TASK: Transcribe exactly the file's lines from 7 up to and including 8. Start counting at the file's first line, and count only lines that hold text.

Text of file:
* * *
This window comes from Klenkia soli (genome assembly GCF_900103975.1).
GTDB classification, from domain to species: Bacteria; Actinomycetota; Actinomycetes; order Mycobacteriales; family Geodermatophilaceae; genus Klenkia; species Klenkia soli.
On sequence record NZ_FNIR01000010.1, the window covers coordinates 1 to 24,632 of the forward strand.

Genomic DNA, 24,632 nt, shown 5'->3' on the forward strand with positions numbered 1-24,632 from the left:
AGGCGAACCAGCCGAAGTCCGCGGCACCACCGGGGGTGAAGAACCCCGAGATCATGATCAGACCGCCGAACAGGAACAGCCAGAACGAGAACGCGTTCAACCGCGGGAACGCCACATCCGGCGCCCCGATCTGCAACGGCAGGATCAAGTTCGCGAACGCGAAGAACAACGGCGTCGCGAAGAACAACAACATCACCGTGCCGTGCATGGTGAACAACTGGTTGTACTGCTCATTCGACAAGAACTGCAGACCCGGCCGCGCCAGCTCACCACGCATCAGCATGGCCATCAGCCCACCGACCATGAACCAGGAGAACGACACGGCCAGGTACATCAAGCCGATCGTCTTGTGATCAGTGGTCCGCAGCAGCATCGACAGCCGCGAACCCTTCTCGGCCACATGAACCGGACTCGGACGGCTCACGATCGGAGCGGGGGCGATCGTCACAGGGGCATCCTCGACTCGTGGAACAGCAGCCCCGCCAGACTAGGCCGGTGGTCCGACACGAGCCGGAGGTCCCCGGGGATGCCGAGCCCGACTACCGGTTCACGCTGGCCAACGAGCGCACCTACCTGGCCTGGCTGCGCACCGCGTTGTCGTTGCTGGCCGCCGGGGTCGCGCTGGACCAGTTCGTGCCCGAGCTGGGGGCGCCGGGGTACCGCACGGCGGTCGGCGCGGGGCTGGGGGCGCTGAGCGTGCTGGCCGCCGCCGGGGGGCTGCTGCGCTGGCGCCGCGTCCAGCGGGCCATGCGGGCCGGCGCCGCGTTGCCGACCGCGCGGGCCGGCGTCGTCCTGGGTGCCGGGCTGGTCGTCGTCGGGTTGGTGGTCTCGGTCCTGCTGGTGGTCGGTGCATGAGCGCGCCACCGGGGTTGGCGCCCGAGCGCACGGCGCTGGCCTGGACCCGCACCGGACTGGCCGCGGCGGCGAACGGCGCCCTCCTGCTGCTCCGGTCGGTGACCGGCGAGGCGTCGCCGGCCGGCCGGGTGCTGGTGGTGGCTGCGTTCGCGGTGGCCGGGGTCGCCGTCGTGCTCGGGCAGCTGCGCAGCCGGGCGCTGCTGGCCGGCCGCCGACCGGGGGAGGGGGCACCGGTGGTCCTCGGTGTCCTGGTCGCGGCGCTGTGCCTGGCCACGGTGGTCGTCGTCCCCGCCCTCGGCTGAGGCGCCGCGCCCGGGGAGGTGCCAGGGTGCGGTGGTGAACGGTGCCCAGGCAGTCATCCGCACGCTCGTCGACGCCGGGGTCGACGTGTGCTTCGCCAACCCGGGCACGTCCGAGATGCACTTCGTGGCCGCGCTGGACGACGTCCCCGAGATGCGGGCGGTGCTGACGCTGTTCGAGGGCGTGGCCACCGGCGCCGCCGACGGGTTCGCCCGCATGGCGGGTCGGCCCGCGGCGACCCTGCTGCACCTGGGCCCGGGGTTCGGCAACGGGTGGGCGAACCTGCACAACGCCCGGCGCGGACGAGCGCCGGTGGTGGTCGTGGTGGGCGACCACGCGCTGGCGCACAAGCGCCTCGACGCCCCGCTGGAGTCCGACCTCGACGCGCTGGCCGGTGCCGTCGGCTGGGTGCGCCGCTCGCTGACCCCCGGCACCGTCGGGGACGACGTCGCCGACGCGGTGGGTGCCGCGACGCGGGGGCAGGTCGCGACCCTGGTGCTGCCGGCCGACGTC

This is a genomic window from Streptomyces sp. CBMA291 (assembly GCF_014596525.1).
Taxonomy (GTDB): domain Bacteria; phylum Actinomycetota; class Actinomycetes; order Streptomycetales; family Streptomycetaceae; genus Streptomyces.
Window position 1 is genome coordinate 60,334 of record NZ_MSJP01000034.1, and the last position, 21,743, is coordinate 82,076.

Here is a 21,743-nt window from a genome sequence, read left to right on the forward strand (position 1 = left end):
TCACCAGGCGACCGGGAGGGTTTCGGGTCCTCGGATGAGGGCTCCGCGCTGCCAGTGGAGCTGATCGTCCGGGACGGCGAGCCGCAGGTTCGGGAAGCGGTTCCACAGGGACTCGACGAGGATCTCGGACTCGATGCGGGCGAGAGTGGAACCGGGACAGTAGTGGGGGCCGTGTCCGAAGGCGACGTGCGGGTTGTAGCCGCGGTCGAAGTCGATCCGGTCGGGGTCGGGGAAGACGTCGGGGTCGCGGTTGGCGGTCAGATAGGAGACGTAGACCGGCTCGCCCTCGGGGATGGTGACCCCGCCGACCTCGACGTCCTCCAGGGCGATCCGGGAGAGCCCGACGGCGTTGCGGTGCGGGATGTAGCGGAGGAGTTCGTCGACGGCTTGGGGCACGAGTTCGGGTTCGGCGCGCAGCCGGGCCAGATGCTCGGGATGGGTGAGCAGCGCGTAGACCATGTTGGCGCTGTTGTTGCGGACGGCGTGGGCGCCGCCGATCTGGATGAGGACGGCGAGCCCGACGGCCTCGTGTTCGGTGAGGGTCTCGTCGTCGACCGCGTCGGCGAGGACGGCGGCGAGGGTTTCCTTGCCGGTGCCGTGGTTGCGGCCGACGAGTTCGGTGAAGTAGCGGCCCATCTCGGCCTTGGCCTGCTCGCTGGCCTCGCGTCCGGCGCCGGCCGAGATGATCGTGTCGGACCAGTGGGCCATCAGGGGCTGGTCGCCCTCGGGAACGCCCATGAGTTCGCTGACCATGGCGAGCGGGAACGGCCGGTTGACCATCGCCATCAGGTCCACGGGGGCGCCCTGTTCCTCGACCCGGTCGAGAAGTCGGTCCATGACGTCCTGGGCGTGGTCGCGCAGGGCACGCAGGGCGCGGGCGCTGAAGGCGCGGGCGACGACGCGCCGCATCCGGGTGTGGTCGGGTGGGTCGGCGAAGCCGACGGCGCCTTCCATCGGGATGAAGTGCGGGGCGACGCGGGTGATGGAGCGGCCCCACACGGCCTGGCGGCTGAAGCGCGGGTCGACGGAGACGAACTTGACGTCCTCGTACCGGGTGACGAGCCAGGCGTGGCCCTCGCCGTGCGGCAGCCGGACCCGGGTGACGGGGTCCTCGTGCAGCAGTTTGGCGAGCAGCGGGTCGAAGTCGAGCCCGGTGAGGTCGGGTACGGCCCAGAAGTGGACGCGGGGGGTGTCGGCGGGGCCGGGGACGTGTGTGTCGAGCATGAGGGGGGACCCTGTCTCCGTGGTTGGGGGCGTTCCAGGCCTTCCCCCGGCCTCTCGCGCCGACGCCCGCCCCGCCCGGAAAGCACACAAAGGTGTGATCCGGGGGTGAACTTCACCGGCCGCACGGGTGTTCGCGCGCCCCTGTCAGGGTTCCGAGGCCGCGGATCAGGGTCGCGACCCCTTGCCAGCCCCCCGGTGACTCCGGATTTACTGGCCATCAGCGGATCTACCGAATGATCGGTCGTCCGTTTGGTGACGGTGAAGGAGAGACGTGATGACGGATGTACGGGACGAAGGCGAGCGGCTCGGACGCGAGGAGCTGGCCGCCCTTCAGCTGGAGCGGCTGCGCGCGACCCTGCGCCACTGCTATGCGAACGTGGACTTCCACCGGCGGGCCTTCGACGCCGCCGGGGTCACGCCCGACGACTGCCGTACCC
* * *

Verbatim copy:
Taxonomy (GTDB): domain Bacteria; phylum Actinomycetota; class Actinomycetes; order Streptomycetales; family Streptomycetaceae; genus Streptomyces.
Window position 1 is genome coordinate 60,334 of record NZ_MSJP01000034.1, and the last position, 21,743, is coordinate 82,076.